Stefan-Ludwig Hoffmann

Research Expertise and Interest

Modern German and European History, Human Rights and Internationalism, global urban history, critical theory

Research Description

Stefan-Ludwig Hoffmann is an Associate Professor of Late Modern European History at the University of California, Berkeley, where he teaches at the History Department, and is affiliated with the Institute for European Studies, the Pacific Regional Office of the German Historical Institute, Institute for Slavic, East European and Eurasian Studies, the Institute for International Studies, the Rhetoric Department, the German Department and the Program in Critical Theory. 

Born and raised in East Berlin, Hoffmann received his MA at Johns Hopkins University (1993) and his Dr. phil. at the University of Bielefeld (1999). He has published on topics ranging from post-Enlightenment sociability and social thought to the recent history of human rights. His most recent book Der Riss in der Zeit. Kosellecks ungeschriebene Historik (2023) is an exploration of Reinhart Koselleck's premise that twentieth-century experiences of time require a new theory of history. Other recent publications include (as co-editor), Seeking Peace in the Wake of War. Europe 1943-1947 (2016); The Ethics of Seeing. Photography and Twentieth-Century German History (2018); as well as (with Sean Franzel) Sediments of Time. On Possible Histories (2018), a new edition and translation of Koselleck’s writings on historical theory. Hoffmann's writings appear simultaneously in German and English on both sides of the Atlantic and have been translated into several other languages. Together with Samuel Moyn, he is the founding editor of the Cambridge series Human Rights in History.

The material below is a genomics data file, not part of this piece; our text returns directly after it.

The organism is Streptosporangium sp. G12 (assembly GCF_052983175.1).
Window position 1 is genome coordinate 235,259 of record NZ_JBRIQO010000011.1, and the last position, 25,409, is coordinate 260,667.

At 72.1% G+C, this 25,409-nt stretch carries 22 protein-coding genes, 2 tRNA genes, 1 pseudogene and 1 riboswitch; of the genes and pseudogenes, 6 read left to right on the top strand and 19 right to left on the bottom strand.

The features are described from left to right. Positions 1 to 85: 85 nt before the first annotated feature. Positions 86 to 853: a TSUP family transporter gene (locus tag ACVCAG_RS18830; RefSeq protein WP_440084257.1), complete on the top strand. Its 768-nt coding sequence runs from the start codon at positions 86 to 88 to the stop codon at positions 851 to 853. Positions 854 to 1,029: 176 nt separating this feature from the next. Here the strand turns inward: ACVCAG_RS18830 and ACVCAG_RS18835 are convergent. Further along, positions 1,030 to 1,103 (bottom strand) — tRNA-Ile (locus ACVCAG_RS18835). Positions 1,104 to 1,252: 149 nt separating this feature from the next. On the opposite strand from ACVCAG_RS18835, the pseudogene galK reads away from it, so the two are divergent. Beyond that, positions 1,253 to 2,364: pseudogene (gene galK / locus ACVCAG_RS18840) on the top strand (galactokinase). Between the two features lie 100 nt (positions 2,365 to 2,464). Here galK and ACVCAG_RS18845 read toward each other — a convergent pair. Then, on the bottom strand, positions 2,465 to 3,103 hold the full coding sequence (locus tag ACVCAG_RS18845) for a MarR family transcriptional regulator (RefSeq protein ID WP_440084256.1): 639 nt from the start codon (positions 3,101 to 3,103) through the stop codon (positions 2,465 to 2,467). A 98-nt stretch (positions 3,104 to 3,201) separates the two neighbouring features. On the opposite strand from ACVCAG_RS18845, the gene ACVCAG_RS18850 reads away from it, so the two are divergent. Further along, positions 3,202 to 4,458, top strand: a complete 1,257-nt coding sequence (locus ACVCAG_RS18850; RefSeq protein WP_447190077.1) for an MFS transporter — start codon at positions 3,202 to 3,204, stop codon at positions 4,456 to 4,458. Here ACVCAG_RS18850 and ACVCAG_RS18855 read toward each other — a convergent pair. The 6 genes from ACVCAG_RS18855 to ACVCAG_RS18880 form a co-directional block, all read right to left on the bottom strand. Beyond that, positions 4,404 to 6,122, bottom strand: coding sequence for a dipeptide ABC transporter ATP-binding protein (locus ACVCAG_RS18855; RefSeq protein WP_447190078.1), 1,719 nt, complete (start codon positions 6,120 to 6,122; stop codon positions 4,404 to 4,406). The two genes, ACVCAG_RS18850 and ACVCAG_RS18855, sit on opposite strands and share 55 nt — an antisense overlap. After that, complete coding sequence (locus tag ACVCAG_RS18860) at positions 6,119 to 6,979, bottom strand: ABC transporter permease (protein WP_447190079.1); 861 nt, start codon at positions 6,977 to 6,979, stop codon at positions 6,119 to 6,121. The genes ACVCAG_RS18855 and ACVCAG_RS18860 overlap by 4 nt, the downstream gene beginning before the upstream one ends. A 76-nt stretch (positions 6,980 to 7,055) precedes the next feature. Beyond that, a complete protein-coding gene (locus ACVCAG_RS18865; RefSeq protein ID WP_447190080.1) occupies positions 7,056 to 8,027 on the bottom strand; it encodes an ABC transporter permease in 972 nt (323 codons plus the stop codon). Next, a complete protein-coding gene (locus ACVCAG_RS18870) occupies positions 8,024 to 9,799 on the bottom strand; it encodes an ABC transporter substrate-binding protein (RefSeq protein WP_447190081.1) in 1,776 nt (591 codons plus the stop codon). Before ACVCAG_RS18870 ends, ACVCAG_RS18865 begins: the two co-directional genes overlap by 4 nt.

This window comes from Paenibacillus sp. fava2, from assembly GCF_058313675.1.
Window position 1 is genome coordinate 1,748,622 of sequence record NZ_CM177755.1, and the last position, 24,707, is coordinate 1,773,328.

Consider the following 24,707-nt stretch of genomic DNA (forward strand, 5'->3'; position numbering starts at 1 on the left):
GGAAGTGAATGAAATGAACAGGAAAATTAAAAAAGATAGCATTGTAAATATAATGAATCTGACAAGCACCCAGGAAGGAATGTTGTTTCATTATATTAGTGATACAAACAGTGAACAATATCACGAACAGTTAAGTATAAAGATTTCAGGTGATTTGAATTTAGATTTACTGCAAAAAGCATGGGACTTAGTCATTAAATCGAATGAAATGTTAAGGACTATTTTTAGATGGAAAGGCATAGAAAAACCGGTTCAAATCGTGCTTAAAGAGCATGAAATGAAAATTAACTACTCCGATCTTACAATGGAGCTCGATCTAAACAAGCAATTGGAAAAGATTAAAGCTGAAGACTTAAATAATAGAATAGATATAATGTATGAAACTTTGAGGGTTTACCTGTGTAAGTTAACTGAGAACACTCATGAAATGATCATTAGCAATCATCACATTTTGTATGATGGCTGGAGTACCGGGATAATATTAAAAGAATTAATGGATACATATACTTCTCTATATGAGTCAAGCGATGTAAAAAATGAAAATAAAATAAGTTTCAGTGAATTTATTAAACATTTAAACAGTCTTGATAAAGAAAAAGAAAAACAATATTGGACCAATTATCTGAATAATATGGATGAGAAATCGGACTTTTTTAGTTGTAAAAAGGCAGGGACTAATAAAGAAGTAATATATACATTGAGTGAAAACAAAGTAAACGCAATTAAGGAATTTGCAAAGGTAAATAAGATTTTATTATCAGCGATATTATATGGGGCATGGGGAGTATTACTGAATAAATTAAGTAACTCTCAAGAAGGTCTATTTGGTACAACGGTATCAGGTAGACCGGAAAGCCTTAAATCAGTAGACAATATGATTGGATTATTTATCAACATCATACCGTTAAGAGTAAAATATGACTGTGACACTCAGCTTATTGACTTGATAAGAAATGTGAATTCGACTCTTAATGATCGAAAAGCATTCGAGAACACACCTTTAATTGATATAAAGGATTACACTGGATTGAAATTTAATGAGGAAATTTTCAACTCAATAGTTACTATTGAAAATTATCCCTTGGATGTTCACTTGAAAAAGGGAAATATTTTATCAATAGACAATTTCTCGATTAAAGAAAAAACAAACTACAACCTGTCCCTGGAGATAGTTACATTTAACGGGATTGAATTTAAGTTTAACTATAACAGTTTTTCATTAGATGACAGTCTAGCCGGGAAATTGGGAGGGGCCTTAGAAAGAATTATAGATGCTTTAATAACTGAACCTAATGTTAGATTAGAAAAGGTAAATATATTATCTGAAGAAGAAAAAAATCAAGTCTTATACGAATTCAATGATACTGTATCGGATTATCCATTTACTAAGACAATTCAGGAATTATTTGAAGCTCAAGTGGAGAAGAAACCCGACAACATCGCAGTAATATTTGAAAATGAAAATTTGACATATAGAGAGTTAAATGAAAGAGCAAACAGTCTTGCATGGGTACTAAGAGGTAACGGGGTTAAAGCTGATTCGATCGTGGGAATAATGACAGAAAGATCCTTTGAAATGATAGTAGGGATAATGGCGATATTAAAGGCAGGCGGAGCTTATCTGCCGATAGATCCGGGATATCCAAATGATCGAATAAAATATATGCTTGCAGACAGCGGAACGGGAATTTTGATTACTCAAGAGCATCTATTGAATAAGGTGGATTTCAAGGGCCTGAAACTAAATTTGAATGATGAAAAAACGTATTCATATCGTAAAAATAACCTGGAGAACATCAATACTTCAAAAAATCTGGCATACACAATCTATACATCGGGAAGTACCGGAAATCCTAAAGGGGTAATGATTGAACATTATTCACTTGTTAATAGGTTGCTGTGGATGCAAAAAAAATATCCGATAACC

For some time, he is working on two book projects: a history of human rights and the eclipse of internationalism (Geschichte der Menschenrechte. Ein Rückblick, forthcoming with Suhrkamp, English transl. with Princeton UP in preparation) and a history of Berlin’s urban life in the 1940s, as it went from capital of the Nazi Empire to shattered metropolis of the Cold War.

Hoffmann has received a number of awards and fellowships for his work. Most recently, he has been a Guggenheim Fellow and a Fellow at the Wissenschaftskolleg, Berlin’s Institute for Advanced Studies (2017-2018).

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